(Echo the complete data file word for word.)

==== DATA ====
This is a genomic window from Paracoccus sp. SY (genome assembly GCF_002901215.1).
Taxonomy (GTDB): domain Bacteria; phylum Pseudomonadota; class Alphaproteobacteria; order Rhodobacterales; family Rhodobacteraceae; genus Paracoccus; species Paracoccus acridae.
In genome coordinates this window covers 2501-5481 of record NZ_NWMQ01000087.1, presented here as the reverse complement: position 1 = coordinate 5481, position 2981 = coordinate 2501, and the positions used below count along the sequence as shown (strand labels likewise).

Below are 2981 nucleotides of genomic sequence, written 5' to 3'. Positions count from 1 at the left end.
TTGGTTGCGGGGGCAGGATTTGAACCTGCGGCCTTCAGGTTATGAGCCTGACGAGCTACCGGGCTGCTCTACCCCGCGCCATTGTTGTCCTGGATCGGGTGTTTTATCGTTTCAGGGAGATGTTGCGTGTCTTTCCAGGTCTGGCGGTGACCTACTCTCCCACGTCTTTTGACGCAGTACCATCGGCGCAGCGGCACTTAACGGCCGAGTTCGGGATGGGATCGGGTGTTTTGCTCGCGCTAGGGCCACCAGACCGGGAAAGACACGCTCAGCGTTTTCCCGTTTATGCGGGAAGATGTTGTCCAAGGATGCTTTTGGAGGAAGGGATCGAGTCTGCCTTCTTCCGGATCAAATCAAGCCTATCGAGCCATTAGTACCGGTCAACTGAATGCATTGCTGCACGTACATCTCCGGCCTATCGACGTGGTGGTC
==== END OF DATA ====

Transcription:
This is a genomic window from Paracoccus sp. SY (genome assembly GCF_002901215.1).
Taxonomy (GTDB): domain Bacteria; phylum Pseudomonadota; class Alphaproteobacteria; order Rhodobacterales; family Rhodobacteraceae; genus Paracoccus; species Paracoccus acridae.
In genome coordinates this window covers 2501-5481 of record NZ_NWMQ01000087.1, presented here as the reverse complement: position 1 = coordinate 5481, position 2981 = coordinate 2501, and the positions used below count along the sequence as shown (strand labels likewise).

Below are 2981 nucleotides of genomic sequence, written 5' to 3'. Positions count from 1 at the left end.
TTGGTTGCGGGGGCAGGATTTGAACCTGCGGCCTTCAGGTTATGAGCCTGACGAGCTACCGGGCTGCTCTACCCCGCGCCATTGTTGTCCTGGATCGGGTGTTTTATCGTTTCAGGGAGATGTTGCGTGTCTTTCCAGGTCTGGCGGTGACCTACTCTCCCACGTCTTTTGACGCAGTACCATCGGCGCAGCGGCACTTAACGGCCGAGTTCGGGATGGGATCGGGTGTTTTGCTCGCGCTAGGGCCACCAGACCGGGAAAGACACGCTCAGCGTTTTCCCGTTTATGCGGGAAGATGTTGTCCAAGGATGCTTTTGGAGGAAGGGATCGAGTCTGCCTTCTTCCGGATCAAATCAAGCCTATCGAGCCATTAGTACCGGTCAACTGAATGCATTGCTGCACGTACATCTCCGGCCTATCGACGTGGTGGTC